This led me back to thinking about the #rhizo15. How do we make sense of different perspectives on race in America in an online learning environment? Can online learning circumvent the ghetto walls? Do filter bubbles just create new information ghettos?
It’s late. I’m tired. There is so much more to say about this, about helping people find their voices, about learning to be a motivational listener, about measurement, mastery, and mystery.
It has been a very long day, spending time in a setting with people who seem to approach life very differently than I do. When I got home, I looked online to connect with people a little bit more like me. Some of this was preparation for Podcamp Western Mass 7, which happens tomorrow. Will parts of my tribe be there? What will we talk about?
I haven’t seen much discussion online this year from people going to Podcamp or topics they are interested in, so we’ll see who is there and what they are interested in.
After this, I hopped over to some of the #rhizo15 discussions. We’ll see if there are folks at Podcamp who are interested in #rhizo15. I suspect there may be a few, which would be cool.
Lisa Chamberlin tweeted,
So how do we reconcile #freerangelearning (my term for "learning is not a countable noun") with reportable results (and funding)? #rhizo15
It turns out that a #freerangelearning has been a pretty active hashtag over the past few years. Perhaps it captures some of the ideas I’ve talked about when I refer to myself as a wandering autodidact. Whatever meaning people are attributing to #freerangelearning I’ll try to do some of it at Podcamp, some of it as part of #Rhizo15, some of it by blogging, some of it by following the hashtag, and, if I get a little free time, I might even do a little light reading of Deleuze and Guattari before bed time.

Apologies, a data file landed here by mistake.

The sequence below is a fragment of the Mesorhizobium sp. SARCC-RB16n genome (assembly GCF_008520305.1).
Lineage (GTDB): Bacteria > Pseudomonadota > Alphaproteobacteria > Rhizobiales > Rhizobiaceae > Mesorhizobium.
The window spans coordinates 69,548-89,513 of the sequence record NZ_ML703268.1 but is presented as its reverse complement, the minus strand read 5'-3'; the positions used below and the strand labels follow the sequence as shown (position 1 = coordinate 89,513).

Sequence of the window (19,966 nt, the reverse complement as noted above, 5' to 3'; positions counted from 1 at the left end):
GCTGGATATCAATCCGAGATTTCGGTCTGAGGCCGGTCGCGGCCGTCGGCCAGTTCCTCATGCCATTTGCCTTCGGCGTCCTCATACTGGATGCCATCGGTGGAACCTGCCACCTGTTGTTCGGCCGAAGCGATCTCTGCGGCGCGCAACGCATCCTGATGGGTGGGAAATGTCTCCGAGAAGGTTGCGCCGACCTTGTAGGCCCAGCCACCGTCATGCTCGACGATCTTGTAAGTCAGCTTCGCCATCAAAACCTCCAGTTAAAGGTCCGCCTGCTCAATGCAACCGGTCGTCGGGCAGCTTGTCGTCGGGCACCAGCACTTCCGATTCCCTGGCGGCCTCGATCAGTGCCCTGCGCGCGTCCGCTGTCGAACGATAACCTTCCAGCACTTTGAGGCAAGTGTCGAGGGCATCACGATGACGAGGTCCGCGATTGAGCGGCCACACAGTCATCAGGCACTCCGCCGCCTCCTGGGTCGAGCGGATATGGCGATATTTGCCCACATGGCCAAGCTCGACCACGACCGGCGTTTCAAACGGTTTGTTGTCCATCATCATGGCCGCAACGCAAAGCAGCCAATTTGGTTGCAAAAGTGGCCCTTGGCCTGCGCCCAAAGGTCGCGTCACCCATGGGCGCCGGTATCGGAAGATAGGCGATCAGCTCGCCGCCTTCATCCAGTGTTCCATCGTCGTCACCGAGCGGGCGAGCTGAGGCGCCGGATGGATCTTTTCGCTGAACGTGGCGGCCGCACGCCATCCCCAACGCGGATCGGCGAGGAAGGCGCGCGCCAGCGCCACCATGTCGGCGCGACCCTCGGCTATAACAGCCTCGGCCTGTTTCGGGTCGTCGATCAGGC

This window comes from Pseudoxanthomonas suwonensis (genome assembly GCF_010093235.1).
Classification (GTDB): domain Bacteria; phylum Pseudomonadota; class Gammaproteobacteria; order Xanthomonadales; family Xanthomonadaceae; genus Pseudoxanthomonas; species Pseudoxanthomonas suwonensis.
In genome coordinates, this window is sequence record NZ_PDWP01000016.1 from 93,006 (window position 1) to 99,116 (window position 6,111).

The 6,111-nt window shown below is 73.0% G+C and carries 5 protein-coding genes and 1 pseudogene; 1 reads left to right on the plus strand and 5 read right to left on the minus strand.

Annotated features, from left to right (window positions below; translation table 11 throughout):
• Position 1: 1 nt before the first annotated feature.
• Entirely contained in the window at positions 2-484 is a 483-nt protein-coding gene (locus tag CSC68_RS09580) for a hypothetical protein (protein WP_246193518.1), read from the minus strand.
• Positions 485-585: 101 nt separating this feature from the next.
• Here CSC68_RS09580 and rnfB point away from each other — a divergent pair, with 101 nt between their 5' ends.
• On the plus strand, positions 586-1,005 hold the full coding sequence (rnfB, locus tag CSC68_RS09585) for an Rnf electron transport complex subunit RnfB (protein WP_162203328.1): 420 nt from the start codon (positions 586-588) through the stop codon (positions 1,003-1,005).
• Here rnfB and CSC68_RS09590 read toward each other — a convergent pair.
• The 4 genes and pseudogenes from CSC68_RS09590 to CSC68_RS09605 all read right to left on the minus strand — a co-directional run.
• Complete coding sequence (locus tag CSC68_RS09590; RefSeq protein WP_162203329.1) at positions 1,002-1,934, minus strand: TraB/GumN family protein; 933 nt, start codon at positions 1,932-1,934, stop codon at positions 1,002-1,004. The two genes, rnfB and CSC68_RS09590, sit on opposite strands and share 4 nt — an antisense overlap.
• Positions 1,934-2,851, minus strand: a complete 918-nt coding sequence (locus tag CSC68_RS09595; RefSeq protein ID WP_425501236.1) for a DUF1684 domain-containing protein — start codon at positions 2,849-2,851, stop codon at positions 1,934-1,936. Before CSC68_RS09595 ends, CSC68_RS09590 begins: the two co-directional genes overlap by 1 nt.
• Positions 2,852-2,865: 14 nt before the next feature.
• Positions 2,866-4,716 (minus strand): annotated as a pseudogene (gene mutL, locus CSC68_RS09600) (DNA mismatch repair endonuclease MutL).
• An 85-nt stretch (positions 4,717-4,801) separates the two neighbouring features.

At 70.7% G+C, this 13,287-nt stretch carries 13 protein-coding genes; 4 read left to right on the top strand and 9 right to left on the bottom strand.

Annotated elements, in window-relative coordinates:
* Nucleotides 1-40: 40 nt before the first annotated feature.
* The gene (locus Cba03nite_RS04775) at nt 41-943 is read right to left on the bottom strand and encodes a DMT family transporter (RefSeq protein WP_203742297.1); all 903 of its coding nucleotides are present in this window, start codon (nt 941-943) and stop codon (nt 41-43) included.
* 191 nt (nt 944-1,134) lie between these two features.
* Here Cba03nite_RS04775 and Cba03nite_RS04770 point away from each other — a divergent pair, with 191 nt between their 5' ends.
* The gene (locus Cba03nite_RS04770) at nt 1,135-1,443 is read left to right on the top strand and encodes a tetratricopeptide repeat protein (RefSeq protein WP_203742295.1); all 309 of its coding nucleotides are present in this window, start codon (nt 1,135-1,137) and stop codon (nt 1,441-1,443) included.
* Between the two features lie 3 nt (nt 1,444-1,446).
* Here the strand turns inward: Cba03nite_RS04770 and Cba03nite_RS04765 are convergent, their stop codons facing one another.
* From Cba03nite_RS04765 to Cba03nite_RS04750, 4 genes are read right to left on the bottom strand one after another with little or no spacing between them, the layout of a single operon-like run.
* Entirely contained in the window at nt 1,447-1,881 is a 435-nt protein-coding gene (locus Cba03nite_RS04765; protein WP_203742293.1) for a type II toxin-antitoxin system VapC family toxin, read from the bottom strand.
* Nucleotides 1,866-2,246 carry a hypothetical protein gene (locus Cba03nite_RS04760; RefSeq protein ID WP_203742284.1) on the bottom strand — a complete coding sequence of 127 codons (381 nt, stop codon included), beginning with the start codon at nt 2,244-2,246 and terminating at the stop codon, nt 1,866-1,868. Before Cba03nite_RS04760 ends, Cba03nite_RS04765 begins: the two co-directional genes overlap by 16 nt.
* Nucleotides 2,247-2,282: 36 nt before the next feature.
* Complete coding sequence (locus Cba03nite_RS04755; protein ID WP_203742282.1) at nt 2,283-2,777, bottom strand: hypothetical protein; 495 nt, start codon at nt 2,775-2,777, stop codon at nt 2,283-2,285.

P.S. Fun tweet from my wanderings "I told them we could measure learning." pic.twitter.com/kf4yWebDe3
Recently, someone posted in the #rhizo15 group on Facebook, that they were 60 years old and guessed that they were one of the older people around. Soon, several people posted about being in their fifties and believing that many of the people in the group were. I wonder what the demographics really are. I also wonder to what extent it really matters. As we construct our online identities, how much do, or should constructs like age, gender, or even species really matter?
I am, however, interested in a different demographic. I get a sense that most of the participants are academics who read Deleuze and Guattari for fun. I imagine the Venn diagraph of academics and people who read D+G for fun. I suspect that the subset of academics that read D+G for fun is pretty small, relatively speaking, and the subset of non-academics that read D+G for fun is even smaller. (Is there anyone else reading this who identify themselves this way?)
As I write this, I suspect that the closest I get to being an academic is being a teaching assistant in the school of hard knocks.
There is also a discussion about the relationship between connectivism and rhizomatic learning. This sounds like a discussion for the academics. For me, I’m curious about the learning that exists outside of academia, that might be rhizomatic, or might be done better rhizomaticly.
How do we learn about political candidates in the twenty first century? How do we learn about what is going on in our government? How does journalism fit into all of this? I’ve kicked around the idea of setting up a learning platform, like Moodle to learn about and discuss legislation being considered in our state legislature.